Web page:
To celebrate the launch of NME.COM/movies we've put together our pick of the greatest music films ever made.
And we're not just talking about rockumentaries and biopics this list also encompasses any movie that is defined by its soundtrack. These are films for music fans to love.
Hence you'll find Trainspotting rubbing shoulders with Control, Almost Famous celebrated alongside Meeting People Is Easy.
So please, take your seat and grab an oversize tub of popcorn as we count down the 50 best music movies ever to grace the big screen.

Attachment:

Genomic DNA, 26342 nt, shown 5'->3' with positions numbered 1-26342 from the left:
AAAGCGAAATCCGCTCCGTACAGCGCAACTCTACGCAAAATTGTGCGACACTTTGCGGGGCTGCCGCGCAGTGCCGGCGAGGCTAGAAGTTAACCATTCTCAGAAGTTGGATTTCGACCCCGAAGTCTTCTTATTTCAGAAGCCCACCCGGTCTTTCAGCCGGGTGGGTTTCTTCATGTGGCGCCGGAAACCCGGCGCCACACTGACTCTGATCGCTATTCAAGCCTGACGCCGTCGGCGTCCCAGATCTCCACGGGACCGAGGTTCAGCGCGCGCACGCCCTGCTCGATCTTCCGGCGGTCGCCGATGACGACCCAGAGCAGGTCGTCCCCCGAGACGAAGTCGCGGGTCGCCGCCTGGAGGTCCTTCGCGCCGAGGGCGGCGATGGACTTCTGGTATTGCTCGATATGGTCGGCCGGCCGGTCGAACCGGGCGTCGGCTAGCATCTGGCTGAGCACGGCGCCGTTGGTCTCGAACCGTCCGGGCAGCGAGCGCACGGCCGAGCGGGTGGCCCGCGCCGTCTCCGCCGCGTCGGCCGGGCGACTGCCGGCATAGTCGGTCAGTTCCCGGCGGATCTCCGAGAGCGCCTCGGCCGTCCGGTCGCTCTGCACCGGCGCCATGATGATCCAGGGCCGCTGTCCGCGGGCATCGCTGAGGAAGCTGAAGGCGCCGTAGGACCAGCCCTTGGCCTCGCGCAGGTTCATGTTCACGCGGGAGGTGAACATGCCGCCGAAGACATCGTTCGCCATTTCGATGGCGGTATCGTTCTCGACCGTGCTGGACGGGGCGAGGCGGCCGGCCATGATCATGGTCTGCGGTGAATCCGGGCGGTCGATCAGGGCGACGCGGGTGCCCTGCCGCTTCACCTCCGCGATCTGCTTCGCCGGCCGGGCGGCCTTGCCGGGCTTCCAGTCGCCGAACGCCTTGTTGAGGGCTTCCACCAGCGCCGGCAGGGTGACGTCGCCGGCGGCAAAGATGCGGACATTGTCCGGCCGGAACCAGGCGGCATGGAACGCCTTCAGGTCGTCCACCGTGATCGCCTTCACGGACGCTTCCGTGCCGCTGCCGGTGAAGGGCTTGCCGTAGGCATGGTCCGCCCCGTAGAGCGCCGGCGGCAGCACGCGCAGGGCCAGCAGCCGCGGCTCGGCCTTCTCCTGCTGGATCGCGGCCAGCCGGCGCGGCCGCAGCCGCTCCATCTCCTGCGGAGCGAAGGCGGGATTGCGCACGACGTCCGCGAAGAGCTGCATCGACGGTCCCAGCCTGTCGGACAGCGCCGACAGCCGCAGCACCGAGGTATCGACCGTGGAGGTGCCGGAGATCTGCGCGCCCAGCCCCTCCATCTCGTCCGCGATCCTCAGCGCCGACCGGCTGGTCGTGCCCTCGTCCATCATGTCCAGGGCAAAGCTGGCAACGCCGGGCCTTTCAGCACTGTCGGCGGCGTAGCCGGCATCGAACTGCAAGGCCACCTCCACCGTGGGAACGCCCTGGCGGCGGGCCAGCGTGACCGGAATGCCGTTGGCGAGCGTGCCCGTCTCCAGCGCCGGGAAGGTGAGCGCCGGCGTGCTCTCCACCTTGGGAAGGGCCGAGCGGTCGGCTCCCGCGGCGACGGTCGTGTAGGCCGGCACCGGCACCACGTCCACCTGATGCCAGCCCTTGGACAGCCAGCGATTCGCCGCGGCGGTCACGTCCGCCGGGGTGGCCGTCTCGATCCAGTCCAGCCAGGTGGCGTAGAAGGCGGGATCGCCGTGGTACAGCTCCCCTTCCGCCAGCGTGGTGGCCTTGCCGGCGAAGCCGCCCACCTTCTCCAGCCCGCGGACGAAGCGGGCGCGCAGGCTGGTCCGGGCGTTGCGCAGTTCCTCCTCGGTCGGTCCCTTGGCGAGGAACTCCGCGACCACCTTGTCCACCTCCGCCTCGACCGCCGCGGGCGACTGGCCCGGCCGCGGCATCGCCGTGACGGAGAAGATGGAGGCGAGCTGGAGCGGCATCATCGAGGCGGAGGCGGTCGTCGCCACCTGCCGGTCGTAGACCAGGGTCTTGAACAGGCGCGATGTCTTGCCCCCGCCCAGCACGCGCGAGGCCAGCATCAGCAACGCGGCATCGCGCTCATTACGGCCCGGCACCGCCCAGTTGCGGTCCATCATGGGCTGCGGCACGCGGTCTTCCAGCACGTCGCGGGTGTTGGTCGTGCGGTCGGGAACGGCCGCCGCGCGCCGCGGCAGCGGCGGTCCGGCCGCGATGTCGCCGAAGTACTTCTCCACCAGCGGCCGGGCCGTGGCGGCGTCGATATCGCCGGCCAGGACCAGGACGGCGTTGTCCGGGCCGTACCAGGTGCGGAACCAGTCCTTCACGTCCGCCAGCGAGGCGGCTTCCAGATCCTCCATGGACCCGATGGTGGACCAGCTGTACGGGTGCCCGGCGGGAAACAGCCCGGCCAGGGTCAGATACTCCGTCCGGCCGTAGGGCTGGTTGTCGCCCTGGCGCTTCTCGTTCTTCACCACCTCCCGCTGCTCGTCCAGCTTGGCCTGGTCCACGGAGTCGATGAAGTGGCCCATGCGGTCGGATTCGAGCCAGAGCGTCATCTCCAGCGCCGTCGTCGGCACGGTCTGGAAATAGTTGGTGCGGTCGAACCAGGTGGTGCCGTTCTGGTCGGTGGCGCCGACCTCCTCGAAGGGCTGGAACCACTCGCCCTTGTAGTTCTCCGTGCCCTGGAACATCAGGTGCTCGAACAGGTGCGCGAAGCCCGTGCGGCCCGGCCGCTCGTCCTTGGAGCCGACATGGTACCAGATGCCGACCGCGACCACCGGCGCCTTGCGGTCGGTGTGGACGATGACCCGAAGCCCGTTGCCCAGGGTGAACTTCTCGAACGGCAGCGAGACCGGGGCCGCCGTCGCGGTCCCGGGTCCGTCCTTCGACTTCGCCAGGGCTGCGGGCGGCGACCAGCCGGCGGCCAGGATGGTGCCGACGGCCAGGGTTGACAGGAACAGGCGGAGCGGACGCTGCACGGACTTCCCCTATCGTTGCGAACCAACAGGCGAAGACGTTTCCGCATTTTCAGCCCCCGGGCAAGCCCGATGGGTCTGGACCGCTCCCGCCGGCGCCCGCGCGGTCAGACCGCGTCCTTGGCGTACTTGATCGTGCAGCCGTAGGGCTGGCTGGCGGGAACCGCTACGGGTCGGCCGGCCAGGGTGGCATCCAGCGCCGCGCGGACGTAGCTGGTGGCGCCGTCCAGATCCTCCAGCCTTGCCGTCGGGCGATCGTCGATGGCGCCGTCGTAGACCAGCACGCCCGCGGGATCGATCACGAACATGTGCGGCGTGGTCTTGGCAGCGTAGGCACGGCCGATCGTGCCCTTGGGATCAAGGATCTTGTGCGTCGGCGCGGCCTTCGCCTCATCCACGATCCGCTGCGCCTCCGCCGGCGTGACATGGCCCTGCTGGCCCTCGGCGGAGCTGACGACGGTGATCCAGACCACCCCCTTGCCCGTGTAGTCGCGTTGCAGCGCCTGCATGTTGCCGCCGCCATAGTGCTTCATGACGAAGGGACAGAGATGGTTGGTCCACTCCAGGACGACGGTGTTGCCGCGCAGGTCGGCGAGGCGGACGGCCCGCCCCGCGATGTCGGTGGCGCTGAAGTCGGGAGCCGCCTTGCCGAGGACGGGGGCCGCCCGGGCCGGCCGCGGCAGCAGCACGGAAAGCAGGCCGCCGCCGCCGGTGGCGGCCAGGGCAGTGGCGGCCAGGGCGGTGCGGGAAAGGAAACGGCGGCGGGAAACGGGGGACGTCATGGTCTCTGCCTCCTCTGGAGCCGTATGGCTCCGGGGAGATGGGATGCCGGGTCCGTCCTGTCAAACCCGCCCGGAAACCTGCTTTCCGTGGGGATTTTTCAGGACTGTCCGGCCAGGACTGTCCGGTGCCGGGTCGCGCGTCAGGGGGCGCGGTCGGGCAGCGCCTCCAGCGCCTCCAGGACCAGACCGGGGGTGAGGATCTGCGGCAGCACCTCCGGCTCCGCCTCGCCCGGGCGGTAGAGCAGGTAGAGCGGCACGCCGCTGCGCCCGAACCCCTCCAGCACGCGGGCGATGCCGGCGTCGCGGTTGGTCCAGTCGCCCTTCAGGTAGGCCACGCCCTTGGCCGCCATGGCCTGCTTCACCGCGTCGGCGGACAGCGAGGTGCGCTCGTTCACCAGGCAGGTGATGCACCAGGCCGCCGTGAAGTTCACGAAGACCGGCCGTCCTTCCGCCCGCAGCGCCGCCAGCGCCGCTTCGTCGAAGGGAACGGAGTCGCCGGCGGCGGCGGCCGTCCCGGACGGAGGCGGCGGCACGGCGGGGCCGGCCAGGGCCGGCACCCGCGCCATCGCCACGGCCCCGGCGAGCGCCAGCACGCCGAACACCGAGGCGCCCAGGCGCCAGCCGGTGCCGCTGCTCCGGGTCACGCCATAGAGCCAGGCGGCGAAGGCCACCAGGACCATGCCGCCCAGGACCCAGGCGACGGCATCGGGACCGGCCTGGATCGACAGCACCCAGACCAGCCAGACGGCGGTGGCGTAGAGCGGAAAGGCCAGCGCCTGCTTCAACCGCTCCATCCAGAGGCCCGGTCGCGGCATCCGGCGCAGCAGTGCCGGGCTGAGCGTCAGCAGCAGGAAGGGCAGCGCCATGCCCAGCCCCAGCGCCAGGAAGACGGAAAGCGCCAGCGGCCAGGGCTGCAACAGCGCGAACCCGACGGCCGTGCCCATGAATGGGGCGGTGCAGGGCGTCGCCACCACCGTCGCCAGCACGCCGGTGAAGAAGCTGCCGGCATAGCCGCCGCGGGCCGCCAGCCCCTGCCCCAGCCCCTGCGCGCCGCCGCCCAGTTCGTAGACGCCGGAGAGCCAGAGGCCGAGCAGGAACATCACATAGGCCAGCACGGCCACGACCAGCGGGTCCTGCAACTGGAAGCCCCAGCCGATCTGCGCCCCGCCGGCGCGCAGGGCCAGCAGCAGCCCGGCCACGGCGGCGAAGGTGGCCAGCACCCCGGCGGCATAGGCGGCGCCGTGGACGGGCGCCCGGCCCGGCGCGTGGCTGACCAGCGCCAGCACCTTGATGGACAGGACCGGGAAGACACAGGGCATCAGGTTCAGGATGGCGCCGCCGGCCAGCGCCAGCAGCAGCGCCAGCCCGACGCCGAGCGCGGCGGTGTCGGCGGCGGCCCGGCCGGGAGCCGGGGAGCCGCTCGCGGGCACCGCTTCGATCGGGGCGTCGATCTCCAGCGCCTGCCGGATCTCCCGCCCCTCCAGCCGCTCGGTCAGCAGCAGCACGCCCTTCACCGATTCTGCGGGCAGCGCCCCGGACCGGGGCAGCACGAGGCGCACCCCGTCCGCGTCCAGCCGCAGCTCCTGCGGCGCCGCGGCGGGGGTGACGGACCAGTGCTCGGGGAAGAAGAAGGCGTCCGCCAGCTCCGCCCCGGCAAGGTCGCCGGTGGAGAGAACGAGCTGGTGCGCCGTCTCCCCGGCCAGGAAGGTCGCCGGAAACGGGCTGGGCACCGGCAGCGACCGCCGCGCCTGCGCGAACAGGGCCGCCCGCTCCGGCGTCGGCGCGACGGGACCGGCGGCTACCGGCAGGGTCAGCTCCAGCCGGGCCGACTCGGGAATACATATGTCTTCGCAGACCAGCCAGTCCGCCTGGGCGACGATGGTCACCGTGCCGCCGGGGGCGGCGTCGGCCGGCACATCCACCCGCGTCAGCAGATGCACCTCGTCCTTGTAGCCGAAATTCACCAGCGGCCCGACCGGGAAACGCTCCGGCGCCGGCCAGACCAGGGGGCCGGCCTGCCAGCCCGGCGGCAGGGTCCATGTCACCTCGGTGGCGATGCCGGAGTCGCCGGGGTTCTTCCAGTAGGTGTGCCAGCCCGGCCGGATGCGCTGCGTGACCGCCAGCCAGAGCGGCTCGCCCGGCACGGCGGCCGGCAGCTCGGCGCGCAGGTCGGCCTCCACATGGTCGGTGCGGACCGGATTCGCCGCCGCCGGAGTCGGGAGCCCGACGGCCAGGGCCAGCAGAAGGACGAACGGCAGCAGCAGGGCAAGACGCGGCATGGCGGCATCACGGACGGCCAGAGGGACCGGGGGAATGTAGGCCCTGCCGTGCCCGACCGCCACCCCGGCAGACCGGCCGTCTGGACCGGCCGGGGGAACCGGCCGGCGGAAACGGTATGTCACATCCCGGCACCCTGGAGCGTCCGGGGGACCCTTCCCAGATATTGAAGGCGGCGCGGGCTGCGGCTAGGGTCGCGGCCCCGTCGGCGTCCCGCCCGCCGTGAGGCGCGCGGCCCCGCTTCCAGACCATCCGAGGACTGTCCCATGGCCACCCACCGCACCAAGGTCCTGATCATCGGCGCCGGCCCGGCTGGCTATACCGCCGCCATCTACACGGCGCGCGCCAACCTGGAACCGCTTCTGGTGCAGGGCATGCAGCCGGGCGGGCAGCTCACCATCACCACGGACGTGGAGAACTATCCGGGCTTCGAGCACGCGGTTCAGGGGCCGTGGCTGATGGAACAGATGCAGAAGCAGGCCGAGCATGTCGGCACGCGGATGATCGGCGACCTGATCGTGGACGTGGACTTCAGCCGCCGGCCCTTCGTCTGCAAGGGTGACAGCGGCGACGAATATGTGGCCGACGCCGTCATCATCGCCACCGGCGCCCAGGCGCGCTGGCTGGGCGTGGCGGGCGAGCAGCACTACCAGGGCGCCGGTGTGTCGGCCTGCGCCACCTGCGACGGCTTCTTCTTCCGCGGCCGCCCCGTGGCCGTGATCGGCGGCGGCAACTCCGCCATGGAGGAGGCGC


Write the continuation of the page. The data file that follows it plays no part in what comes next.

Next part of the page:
What have we missed? Should 8 Mile be higher than 30 Century Man? Have your say now here.
Although not strictly a music film per se, this - like all John Hughes' movies - brought indie music to the mainstream.
From the ubiquitous "chick-a-chick-aahs" to the gratuitous use of The Beat, The Flowerpot Men, Sigue Sigue Sputnik and of course The Smiths' 'Please, Please, Please Let Me Get What I Want' in the museum scene, 'FB's Day Off' seamlessly weaves iconic music into its goofy plot.
Weirdly, John Hughes refused to release the soundtrack as a seperate entity, thinking no-one would be interested in hearing Yello and Wayne Newston on the same CD. Which just means you have to watch the thing, and hear them all in the context they were intended.
Best music monent: The mass singalong to The Beatles' 'Twist And Shout'.